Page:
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- The Series
Group C has easily been the Copa America’s most engaging, as shock wins by Venezuela and Colombia saw all four teams level on points entering the final match day. With a resurgent Thiago Silva leading Brazil to victory over Venezuela to top the group, the final placing may not seem like much of a surprise. However, with Brazil needing a last-minute winner to beat Peru, Neymar’s suspension, and a host of strong defensive performances, many from unsung, domestically based players, these six games provided us with multitudes of knife-edge tension. As the three survivors lick their wounds ahead of the quarterfinals, here is a brief look back at some of the keys to the way things played out.
Although Venezuela’s composed 4-2-3-1 in the group’s opening match was impressive in how it firmly shackled the dangerous pair of James Rodriguez and Juan Cuadrado, the duo’s subsequent performances have taken some of the luster off of that result, as neither has been anywhere close to his best over the intervening matches. Brazil were generally a mess, with and without Neymar, so it is only logical to hand this to the side that has surpassed most expectations ahead of the tournament: Peru.
Flouting the old adage that “no one plays 4-4-2,” manager Ricardo Gareca did just that, lining up in that manner for the second two matches, his hand somewhat forced by the absence of Jefferson Farfan. Using leather-lunged full backs/wingers Luis Advincula and Juan Vargas to shuttle up and down the flanks and packing the midfield with holding pair of Josepmir Ballon and Carlos Lobaton, Peru gamely exceeded expectations by taking Brazil to the limit and similarly frustrating Colombia, earning second place in a difficult group despite only scoring twice. With a lack of play-making ability from which to choose and an almost non-existent amount of preparation, the discipline, cohesion and graft on display from Los Incas thus far has been remarkable, and while their victory over Venezuela was admittedly made much easier by the sending off of Fernando Amorebieta, for the team to stifle such highly regarded opponents is a real achievement, and Gareca’s bold tactical moves have paid off handsomely. With a more than winnable match against Bolivia in the quarterfinals, and danger man Farfan returning to full fitness, a shock semi-final place looks possible, an outcome few would’ve predicted in advance of the tournament.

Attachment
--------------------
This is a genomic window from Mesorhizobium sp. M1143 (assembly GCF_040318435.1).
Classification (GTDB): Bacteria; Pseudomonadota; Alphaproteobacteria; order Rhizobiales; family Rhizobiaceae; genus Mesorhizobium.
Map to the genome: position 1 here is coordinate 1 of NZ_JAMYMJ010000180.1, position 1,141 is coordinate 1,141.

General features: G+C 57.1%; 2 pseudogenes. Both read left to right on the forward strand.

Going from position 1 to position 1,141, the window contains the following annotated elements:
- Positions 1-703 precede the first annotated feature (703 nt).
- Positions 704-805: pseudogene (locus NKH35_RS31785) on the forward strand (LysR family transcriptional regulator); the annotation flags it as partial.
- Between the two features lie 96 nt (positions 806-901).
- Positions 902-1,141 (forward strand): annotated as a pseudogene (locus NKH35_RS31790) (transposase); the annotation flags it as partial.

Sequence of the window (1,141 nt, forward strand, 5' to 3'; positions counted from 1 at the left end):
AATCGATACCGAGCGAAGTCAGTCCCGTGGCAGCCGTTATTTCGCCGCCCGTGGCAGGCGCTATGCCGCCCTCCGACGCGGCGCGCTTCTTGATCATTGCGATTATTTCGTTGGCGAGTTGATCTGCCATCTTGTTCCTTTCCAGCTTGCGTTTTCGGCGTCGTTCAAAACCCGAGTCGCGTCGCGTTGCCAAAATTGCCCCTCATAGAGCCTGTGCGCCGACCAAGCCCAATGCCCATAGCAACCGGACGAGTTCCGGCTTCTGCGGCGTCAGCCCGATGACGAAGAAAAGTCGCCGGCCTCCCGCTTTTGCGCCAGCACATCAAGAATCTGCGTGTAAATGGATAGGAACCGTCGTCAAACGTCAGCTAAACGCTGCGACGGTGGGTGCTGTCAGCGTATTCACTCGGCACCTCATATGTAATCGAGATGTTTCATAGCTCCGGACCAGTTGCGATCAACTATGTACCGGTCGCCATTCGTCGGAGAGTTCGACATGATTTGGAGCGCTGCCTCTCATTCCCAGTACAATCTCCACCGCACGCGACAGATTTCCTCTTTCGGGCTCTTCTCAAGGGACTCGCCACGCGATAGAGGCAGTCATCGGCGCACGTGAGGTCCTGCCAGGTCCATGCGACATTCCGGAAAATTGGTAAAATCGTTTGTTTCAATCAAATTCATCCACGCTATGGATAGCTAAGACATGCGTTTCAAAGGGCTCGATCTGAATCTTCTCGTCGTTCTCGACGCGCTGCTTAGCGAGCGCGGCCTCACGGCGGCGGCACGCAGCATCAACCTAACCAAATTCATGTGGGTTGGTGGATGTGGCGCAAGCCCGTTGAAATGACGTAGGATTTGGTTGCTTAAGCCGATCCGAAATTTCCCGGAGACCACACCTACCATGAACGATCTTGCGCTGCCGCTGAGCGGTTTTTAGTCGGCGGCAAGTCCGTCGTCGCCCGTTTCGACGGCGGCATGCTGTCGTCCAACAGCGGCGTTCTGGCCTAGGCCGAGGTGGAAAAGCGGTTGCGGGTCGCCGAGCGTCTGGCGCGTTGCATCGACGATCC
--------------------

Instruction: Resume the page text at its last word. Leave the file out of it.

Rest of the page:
Not included in Brazil’s tense win over Peru due to a knock, Thiago Silva recovered to replace David Luiz against Colombia, and acquitted himself fairly well in a chippy affair. Against Venezuela in the final match, however, the Paris Saint-Germain man played with all of the verve and command that we have seen from him at his best. Scoring the game’s first goal from a corner with a sublime volley, Silva was also unlucky to have a second kept out early in the second half, demonstrating to the fullest just how much of a handful he can be at set pieces. In addition to giving Brazil a further attacking threat necessary in the absence of Neymar, he also did quite well to limit Salomon Rondon.